To take just one of his or her statements: "No brutal regime ever changed
because of people's prayers." Yet the Soviet Union ended its 70 years in a
whimper, largely because it had bankrupted itself through trying to keep up
with the military expenditure of the United States. God ordains His own
ways, but we are in error if we imagine that it was not God, but unaided
human endeavour which brought this about. If He doesn't seem to work in the
way people had expected and hoped, it in no way discounts His authority to
work as He wills.

Cherad Made may not have been old enough to experience the divine miracle of
the British Expeditionary Force being evacuated from Dunkirk in 1940, almost
under the noses of the invading Panzer divisions. England had turned out
belatedly to pray fervently. Furthermore, the weather in the Channel changed
overnight from calm conditions to tempestuous storms, which effectively
prevented the Germans from following up their victory, while the exhausted
British Army regrouped.

When people are up to their eyes in stress, it is very difficult for them to
comprehend that their own situation is only a tiny part of our world's vast
and horrendous troubles.

I am a Christian and I hold firmly the belief that "in every thing, God
works for the good of those who love Him, who have been called according to
His purpose. For those God foreknew He also predestined to be conformed to
the likeness of His Son."

This is what God is working out in every one in our situations, through the
thick and the thin. Our individual response to that outworking will
determine whether His purpose leads us into conformation to or rejection of
His Son, Jesus Christ, the God-man. It is humbling and challenging to
realise that this world is merely the prelude to eternity. This life is only
a speck in Eternity, but it is the field of destiny for Eternity.

I believe that no individual will be able to pat himself on the back, when
God restores justice to our land, as I am convinced He will, in His perfect
time. He will use men and women for His purposes, but the direction and the
empowerment will need to come from Him.

Yours faithfully,

Martin Tracey.


Letter 4 -  Cathy Buckle

Dear Jag,

As ridiculous as it may sound, little lights of hope are flickering on all
the time now in Zimbabwe. They are not practical everyday lights of
decreasing prices, increasing food and medical supplies or improved
services - quite the
contrary in fact. The lights of hope that I am talking about are those that
are beginning to illuminate the future direction. Some are from events
across the border where it seems there are actually things going on -
although no one is saying what!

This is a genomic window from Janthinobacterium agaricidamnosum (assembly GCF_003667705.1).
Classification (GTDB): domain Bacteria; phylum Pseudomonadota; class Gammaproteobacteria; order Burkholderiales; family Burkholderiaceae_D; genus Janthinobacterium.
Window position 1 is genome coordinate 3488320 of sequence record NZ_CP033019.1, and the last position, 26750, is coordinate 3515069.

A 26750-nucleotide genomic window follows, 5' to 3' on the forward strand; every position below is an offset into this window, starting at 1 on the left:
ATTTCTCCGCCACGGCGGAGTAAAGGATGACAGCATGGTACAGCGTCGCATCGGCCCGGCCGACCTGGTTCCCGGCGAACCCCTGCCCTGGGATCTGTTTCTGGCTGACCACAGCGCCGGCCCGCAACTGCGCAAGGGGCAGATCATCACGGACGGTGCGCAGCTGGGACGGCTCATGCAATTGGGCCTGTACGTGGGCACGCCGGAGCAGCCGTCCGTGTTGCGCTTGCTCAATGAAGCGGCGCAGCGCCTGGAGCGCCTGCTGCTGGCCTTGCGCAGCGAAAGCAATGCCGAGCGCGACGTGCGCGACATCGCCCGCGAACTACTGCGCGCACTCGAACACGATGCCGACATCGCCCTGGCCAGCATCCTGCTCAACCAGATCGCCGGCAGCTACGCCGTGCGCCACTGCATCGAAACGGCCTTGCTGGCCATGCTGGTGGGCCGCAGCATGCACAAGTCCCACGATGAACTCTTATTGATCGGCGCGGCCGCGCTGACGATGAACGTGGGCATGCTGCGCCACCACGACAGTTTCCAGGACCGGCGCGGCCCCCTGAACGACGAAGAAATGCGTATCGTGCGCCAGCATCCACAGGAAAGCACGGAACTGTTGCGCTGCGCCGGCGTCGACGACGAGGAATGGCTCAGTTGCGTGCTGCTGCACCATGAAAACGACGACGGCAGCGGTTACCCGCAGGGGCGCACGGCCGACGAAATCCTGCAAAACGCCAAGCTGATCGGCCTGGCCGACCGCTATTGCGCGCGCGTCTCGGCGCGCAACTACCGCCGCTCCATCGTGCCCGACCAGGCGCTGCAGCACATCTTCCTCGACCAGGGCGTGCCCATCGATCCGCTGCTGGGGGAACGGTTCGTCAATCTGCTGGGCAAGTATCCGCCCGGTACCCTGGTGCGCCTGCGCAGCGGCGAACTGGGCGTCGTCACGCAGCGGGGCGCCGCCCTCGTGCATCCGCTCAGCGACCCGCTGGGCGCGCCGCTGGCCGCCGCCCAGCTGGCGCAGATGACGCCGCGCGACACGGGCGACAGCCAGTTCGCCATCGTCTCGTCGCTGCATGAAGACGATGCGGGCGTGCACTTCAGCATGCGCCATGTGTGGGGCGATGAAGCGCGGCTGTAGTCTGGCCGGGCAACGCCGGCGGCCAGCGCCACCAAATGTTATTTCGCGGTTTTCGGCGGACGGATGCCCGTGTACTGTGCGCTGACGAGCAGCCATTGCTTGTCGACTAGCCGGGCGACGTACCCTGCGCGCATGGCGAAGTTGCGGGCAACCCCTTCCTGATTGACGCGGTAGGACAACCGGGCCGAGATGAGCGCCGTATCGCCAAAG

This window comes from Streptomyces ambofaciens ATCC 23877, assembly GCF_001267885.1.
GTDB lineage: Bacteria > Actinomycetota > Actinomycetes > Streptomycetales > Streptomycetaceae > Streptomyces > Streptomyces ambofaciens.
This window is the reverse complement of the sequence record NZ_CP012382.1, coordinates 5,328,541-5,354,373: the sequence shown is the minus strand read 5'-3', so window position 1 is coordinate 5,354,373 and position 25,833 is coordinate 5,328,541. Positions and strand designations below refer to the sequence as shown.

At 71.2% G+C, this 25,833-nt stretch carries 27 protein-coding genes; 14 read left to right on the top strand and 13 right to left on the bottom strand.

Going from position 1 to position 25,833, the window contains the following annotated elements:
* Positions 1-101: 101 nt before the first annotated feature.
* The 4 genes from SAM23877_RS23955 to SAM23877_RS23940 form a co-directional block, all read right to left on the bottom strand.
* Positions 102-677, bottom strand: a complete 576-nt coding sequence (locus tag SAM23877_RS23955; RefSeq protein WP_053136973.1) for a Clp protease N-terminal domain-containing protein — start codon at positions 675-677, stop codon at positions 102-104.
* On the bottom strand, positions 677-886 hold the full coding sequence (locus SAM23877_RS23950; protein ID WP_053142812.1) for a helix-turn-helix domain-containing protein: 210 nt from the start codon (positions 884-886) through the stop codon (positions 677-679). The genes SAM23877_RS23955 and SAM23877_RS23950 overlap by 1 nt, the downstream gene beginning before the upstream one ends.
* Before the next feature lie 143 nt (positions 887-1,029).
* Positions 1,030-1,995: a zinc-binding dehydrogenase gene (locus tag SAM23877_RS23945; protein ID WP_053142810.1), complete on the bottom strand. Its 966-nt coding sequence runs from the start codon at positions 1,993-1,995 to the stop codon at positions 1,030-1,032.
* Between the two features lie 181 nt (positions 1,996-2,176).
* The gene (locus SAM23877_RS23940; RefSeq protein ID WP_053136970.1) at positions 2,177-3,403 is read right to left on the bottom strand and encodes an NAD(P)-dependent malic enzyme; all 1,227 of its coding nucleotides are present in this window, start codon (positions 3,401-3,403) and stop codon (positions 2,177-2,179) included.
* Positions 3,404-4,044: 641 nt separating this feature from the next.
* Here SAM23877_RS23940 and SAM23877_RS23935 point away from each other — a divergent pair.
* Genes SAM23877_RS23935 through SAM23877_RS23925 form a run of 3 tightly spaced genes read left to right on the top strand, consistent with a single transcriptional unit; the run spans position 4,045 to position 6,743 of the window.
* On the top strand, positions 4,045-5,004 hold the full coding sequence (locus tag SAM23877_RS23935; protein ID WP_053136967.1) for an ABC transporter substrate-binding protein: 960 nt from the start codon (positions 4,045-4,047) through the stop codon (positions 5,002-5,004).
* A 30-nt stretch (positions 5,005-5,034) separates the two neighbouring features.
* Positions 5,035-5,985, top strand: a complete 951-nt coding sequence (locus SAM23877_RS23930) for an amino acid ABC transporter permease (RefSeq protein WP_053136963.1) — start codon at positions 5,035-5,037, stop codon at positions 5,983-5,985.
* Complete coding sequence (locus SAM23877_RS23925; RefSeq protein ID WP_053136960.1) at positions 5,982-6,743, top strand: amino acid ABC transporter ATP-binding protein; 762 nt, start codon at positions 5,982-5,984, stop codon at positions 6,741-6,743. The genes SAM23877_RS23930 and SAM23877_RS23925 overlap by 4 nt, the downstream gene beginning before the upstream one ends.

Other signs of hope are coming from  within. One is the blatantly obvious
declining interest and support by people in rural areas for overweight
politicians in smart clothes and fancy cars who come only at election time -
and then shout and threaten people in their bid to garner votes. A prime
example is underway at the moment in the run up to a by election about to be
held in
Zaka East. At last both sides of the MDC have managed to stand together and
say they will not contest the seat - what is the point if conditions are not
free and fair. This leaves Zanu PF standing against two virtually unknown
parties, the UPP (United People's Party) and the  UPDP (United People's

Some of the earlier  ZANU PF rallies were shown on ZBC television and it was
embarrassing to watch great obese men, shouting and waving their fists at
the painfully thin people, sitting barefoot in the dust staring blankly
ahead. The
contrast between speaker and spectators was so extreme it was a wonder it
was shown on national TV at all.

 A few days later, arriving to whip up support for the ruling party
candidate, a former soldier,  disappointment was immediate and the rally
cancelled.  Zanu PF Chairman, John Nkomo, said: "We have to postpone this
rally to Thursday next week because we cannot address these few people." The
days of Zanu PF being able to take support for granted - even in remote
dusty villages  - are gone.

Other reasons for hope are coming from people in positions of responsibility
who are making courageous decisions and are standing up to do the right
thing - politics and propaganda aside.

This  week High Court Judge Tedious Karwi granted bail to Ian Makone - one
of 32 leading opposition officials and activists arrested in  late March who
have been held without trial for the past 2 months and 2 days. In making the
bail ruling Judge Karwi stated a fact which of late is not guaranteed and
been very elusive in Zimbabwe. The Judge said:" Our law presumes people to
be innocent until proven guilty."

Until next week, thanks for reading,

Love Cathy.

Copyright Cathy buckle 2 June

Letter 5 -  Eddie Cross

Dear Jag,

The Dip Tank Scenario

If you are a farm boy like myself, you will be very well acquainted with the
dip tank. It's a concrete lined rectangular tank - quite deep at the